I think a lot of the parts were a bursary. We were getting subsidies and trying to make it work. I think one of the main things with my mom is she always believed in my dreams. I can tell you the craziest dream, and she would still be the first person that would say, you can do it. No matter how much we didn’t have, we always had great faith who still had great ambition. That did shape a lot of my life and a lot of the things that I’ve managed to accomplish. I’m not yet where I want to be. But I think that shaped me tremendously, creating a vision for your life and having the grit and the determination to vision through, even when you encounter obstacles.

Q: Have you sad about dropping out of school, or stop doing what you like, because of this hardship? Because I have experienced it myself. I wanted to quit school when I was a teenager when I was in high school.

Zizipho: Yeah, of course, we all could get those moments where we are tempted to give up because it’s just too difficult. The journey just seems too long. It doesn’t seem like you are going to make it. I think, in those moments where I did feel like that, I’ve always been anchored by the reason why I started. No matter what challenge you’re going through right now, remember why you started in the first place. If you can remember why you started, I often find that the challenge will never be greater than why you started. No matter what you start in life, whether it’s a degree, a business, or an NGO, you need to have good reasons for why you start. In the face of adversity and challenges, you need to bring those reasons up again to reinvigorate you to fill you up and recharge you to get back out there and continue on the journey you have laid out for yourself. I think the point being is always to remember why you started.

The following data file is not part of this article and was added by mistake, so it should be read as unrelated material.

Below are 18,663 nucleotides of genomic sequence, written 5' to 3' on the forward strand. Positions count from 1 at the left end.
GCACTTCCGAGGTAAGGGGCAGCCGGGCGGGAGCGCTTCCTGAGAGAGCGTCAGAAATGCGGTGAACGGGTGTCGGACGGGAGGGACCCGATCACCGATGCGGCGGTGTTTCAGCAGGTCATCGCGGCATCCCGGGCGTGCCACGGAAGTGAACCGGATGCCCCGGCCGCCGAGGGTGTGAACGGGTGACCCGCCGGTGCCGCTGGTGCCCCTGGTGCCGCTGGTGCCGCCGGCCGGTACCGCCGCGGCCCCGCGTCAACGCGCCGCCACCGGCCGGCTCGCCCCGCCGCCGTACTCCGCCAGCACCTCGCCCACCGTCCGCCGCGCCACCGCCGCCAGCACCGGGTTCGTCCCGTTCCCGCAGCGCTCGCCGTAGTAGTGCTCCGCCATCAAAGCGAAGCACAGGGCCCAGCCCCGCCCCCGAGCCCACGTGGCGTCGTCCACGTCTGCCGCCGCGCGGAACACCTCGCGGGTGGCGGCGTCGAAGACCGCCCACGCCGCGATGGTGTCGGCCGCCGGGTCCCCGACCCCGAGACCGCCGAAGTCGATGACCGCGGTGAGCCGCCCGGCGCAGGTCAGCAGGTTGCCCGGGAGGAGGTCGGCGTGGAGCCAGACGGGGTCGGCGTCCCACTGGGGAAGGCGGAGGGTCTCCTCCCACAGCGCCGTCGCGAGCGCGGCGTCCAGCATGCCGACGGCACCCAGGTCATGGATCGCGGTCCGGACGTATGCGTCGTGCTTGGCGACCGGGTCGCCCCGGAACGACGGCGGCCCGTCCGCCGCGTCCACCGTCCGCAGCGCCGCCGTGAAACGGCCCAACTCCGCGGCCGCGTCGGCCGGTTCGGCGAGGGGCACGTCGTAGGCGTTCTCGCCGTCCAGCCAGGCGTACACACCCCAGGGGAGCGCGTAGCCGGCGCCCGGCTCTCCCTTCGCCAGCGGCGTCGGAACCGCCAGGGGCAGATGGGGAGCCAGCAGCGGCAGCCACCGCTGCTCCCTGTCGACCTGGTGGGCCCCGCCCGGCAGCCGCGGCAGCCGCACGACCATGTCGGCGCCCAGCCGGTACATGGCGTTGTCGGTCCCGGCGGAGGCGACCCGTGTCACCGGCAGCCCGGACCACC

Q: That’s wonderful. I have my last questions. Do you have any messages for young women?

Zizipho: Well, I’ll say the first thing is that it’s nothing can ever be accomplished if you’re not present. No matter what you want to do, it’s important that you practice being present. What I mean by being present is essentially being available for the task at hand. If you are tutoring young girls, math or English, be 100% available for that student in that hour. If you’re studying and studying for 45 minutes, be 100% available for the knowledge in that 45 minutes.

Success takes a lifetime to build. It doesn’t happen overnight. Sometimes it can be quite overwhelming along the way because you don’t know how you will be successful. Instead of stressing about the macro vision, instead of facing this big, bold dream, the only thing you have control over is this moment right now. Trying to be available and president at this moment right now, you don’t need a lot to start; you just need to start, so whatever point you’re starting at. Be 100% available at that moment. Sometimes we stumble across our purpose just because we were not present. I think for everybody out there, creating your purpose, releasing your purpose, creating greatness in your life starts with you being present in every single moment.

Q: Zizipho, thank you so much for joining me today.

Zizipho: Thank you. This is so great. I loved this interview. It is really good to chat with you.

Thank you for listening to Next Women Generation. To support this self-funded project, please click like and subscribe to our podcast. If you like this interview, please leave us a review. You can also send us feedback on social media platforms and websites. Stay tuned to our next speaker.